NSW apologises for forced adoptions
- Fears adoption could spark new Stolen Generation
- Children's identities were erased
- Adoption: It's not what it used to be
- Exploring cross-border adoptions
- Butterbox Babies
- Calls for probe into forced adoptions
- Despite Progress, Forced-Adoption Practices Persist Throughout the United States
- Weatherill pledges forced adoptions apology
- Torn from their mothers' arms
- Butterbox Babies (the movie)
Brendan Trembath reported this story
September 20, 2012 / abc.net.au
MARK COLVIN: The New South Wales Government has apologised for a long running policy which caused pain and grief for many people.
Until the 1970s, children were removed from unmarried mothers.
As the apology was delivered in the State Parliament, the public gallery was packed with reunited parents and children.
The Federal Government plans to apologise for forced adoptions next year.
Brendan Trembath prepared this report.
BARRY O'FARRELL: To the women who have carried the pain of loss, grief and separation throughout your lives, we say sorry.
BRENDAN TREMBATH: The New South Wales Premier, Barry O'Farrell, apologises for thousands of forced adoptions in the state.
BARRY O'FARRELL: We apologise to the people forcibly adopted as children, for taking them from their mothers at the moment of birth.
You grew up never knowing the truth of your birth, or how much you were wanted or loved by your mothers, and for that we also say sorry.
BRENDAN TREMBATH: In the public gallery were parents and children who were separated in hospitals and homes for unwed mothers.
BARRY O'FARRELL: Mid last century, society didn't look kindly on the young, pregnant single woman.
Rather, these women usually faced the disappointment of their parents and the disapproval of their community. They were made to feel ashamed.
INTERJECTION: And they still are.
BRENDAN TREMBATH: The New South Wales apology has been a long time coming. Forced adoptions ended in the 1970s.
A State Parliament inquiry 12 years ago called the practice unethical and unlawful.
PRU GOWARD: It is true that there were thousands of young women in New South Wales who were persuaded or manipulated to accept that adoption was in the best interest of their child.
But there are an unknown number for whom the persuasion became coercion.
BRENDAN TREMBATH: The New South Wales Community Services Minister, Pru Goward. She says there are women who signed adoption papers while heavily sedated. Others had their signatures forged.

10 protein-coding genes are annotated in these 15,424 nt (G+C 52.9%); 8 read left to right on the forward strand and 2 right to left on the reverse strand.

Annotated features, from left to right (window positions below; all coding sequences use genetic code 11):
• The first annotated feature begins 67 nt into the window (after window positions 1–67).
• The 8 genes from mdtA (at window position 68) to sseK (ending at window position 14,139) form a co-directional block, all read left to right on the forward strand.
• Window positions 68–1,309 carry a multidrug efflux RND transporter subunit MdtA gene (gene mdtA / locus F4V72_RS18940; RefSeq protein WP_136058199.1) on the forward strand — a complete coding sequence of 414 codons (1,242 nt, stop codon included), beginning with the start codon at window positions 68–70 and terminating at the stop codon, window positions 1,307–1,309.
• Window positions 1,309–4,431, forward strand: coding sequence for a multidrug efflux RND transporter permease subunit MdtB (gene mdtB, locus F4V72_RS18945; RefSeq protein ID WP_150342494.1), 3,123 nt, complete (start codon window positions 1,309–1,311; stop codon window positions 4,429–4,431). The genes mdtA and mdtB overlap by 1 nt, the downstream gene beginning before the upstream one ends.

The Minister says some women were browbeaten for days.
PRU GOWARD: Women have told me they were called sluts, who ever since have felt like outcasts, and for this we are very sorry. For the secrets they hid, and continue to hide, we are sorry.
BRENDAN TREMBATH: In the 1950s, 60s and 70s, it was common for babies to be taken from unmarried mothers and adopted out.
DIANA: We lived in that society where, you know, it was a terrible thing to have a child out of wedlock.
BRENDAN TREMBATH: Diana, a former midwife at Sydney's St George Hospital, speaking on ABC Local Radio.
DIANA: The Church had a lot to do with it, the families had a lot to do with it, the parents were often absolutely disgusted with their daughters.
BRENDAN TREMBATH: There are mixed reactions to the state's apology for forced adoptions.
TONIA: I only wish she was here to have heard it.
BRENDAN TREMBATH: Tonia tells ABC Local Radio it would have meant a lot to her late mother.
TONIA: I just want to accept it on behalf of my mum, because she lived with – you know, she was stigmatised, humiliated, she lived with the guilt all of her life.
BRENDAN TREMBATH: But another caller, Bradley, says the apology won't repair the damage done. He was only reunited with his mother later in life.
BRADLEY: My mum told me what happened when she was in hospital. One day, when I was just born, she tried to escape from the hospital with me and the nurses dragged her back.
BRENDAN TREMBATH: Ariel Marguin, who chairs the group Justice for Children, was in the parliament for the apology. She was one of the women who interjected.
ARIEL MARGUIN: Because the way they made it sound was it's all done and dusted really, and we're apologising for terrible things that happened in the past when we weren't enlightened.
Well we're not enlightened now, because these things are still happening.
BRENDAN TREMBATH: She says she wants an apology for current child protection policies.
ARIEL MARGUIN: The separation of children from their mothers - loving, caring mothers who've done them no harm - still goes on in family law in particular, but nobody talks about it.
BRENDAN TREMBATH: She hopes to change that.
MARK COLVIN: Brendan Trembath.